Since my visit to the Hermitage, I had become more aware of the four figures, two women and two men, who stood around the luminous space where the father welcomed his returning son. Their way of looking leaves you wondering how they think or feel about what they are watching. These bystanders, or observers, allow for all sorts of interpretations. As I reflect on my own journey, I become more and more aware of how long I have played the role of observer. For years I had instructed students on the different aspects of the spiritual life, trying to help them see the importance of living it. But had I, myself, really ever dared to step into the center, kneel down and let myself be held by a forgiving God? The simple fact of being able to express an opinion, to set up an argument, to defend a position and to clarify a vision has given me and gives me still, a sense of control. And, generally, I feel much safer in experiencing a sense of control over an undefinable situation than in taking the risk of letting that situation control me. Certainly there were many hours of prayer, many days and months of retreat and countless conversations with spiritual directors, but I had never fully given up the role of bystander. Even though there has been in me a lifelong desire to be an insider looking out, I nevertheless kept choosing over and over again the position of the outsider looking in. Sometimes this looking-in was a curious looking-in, sometimes a jealous looking-in, sometimes an anxious looking-in and, once in a while, even a loving looking-in. But giving up the somewhat safe position of the critical observer seemed like a great leap into totally unknown territory. I so much wanted to keep some control over my spiritual journey, to be able to predict at least a part of the outcome, that relinquishing the security of the observer for the vulnerability of the returning son seemed close to impossible. Teaching students, passing on the many explanations given over the centuries to the words and actions of Jesus and showing them the many spiritual journeys that people have chosen in the past seemed very much like taking the position of one of the four figures surrounding the divine embrace. The two women standing behind the father at different distances the seated man staring into space and looking at no one in particular and the tall man standing erect and looking critically at the event on the platform in front of him--they all represent different ways of not getting involved. There is indifference, curiosity, daydreaming and attentive observation; there is staring, gazing, watching and looking; there is standing in the background, leaning against an arch, sitting with arms crossed and standing with hands gripping each other. Every one of these inner and outward postures are all too familiar with me. Some are more comfortable than others, but all of them are ways of not getting directly involved, (pp. 12-13).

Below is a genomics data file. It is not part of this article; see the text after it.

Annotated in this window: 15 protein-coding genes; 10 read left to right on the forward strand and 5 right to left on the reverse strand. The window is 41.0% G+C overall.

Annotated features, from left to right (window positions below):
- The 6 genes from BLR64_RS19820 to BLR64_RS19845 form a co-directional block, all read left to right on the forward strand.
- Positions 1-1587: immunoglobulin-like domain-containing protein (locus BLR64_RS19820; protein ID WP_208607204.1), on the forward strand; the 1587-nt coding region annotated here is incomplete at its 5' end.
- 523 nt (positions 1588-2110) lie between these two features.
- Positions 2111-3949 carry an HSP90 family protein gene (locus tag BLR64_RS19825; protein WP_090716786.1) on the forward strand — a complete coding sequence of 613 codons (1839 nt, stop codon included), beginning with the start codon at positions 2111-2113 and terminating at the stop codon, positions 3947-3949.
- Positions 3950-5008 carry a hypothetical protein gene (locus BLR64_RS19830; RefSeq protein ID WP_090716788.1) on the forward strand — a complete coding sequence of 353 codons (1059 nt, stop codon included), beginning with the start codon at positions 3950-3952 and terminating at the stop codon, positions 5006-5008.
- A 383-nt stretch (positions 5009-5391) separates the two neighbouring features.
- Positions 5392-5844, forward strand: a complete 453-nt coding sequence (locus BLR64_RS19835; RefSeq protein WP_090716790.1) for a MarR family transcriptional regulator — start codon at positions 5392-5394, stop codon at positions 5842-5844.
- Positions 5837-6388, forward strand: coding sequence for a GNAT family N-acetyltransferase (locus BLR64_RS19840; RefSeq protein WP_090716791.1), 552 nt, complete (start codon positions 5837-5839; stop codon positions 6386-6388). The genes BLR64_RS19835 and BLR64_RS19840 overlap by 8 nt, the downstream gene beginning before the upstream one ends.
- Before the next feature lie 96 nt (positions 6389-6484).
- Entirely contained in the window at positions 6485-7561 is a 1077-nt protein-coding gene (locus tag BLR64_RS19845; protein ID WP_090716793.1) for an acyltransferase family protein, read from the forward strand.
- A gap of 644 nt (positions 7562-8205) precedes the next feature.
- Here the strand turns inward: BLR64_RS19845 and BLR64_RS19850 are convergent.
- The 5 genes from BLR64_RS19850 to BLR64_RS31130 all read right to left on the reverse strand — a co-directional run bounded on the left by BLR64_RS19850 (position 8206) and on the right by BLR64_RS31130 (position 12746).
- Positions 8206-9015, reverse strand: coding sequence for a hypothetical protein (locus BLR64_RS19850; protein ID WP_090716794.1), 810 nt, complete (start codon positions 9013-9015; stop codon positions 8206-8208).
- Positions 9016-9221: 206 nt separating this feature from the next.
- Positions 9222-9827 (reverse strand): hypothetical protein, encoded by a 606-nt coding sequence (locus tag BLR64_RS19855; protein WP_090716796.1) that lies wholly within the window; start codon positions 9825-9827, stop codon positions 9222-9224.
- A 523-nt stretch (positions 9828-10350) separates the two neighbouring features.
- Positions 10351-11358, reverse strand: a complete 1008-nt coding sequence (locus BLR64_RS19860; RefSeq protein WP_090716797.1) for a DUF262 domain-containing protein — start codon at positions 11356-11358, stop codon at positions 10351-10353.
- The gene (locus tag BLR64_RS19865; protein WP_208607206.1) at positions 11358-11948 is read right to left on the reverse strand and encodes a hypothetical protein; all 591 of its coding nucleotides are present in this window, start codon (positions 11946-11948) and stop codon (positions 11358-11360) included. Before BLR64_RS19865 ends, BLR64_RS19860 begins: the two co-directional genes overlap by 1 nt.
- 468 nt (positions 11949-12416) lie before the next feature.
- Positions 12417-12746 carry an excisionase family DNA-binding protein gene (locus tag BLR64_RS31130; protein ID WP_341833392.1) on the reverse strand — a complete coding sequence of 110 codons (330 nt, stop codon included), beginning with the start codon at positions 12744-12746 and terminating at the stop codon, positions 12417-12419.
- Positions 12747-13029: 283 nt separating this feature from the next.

Henri J.M. Nouwen
An atheist is a disappointed true believer; he is an angry and hungry soul who has failed to find a real god to whom he can anchor his hope
Bangambiki Habyarimana
Then the voice - which identified itself as the prince of this world, the only being who really knows what happens on Earth - began to show him the people around him on the beach. The wonderful father who was busy packing things up and helping his children put on some warm clothes and who would love to have an affair with his secretary, but was terrified on his wife's response. His wife who would like to work and have her independence, but who was terrified of her husband's response. The children who behave themselves because they were terrified of being punished. The girl who was reading a book all on her own beneath the sunshade, pretending she didn't care, but inside was terrified of spending the rest of her life alone. The boy running around with a tennis racuqet , terrified of having to live up to his parents' expectations. The waiter serving tropical drinks to the rich customers and terrified that he could be sacket at any moment. The young girl who wanted to be a dance, but who was studying law instead because she was terrified of what the neighbours might say. The old man who didn't smoke or drink and said he felt much better for it, when in truth it was the terror of death what whispered in his ears like the wind. The married couple who ran by, splashing through the surf, with a smile on their face but with a terror in their hearts telling them that they would soon be old, boring and useless. The man with the suntan who swept up in his launch in front of everybody and waved and smiled, but was terrified because he could lose all his money from one moment to the next. The hotel owner, watching the whole idyllic scene from his office, trying to keep everyone happy and cheerful, urging his accountants to ever greater vigilance and terrified because he knew that however honest he was government officials would still find mistakes in his accounts if they wanted to. There was terror in each and every one of the people on that beautiful beach and on that breathtakingly beautiful evening. Terror of being alone, terror of the darkness filling their imaginations with devils, terror of doing anything not in the manuals of good behaviour, terror of God's punishing any mistake, terror of trying and failing, terror of succeeding and having to live with the envy of other people, terror of loving and being rejected, terror of asking for a rise in salary, of accepting an invitation, of going somewhere new, of not being able to speak a foreign language, of not making the right impression, of growing old, of dying, of being pointed out because of one's defects, of not being pointed out because of one's merits, of not being noticed either for one's defects of one's merits.
Paulo Coelho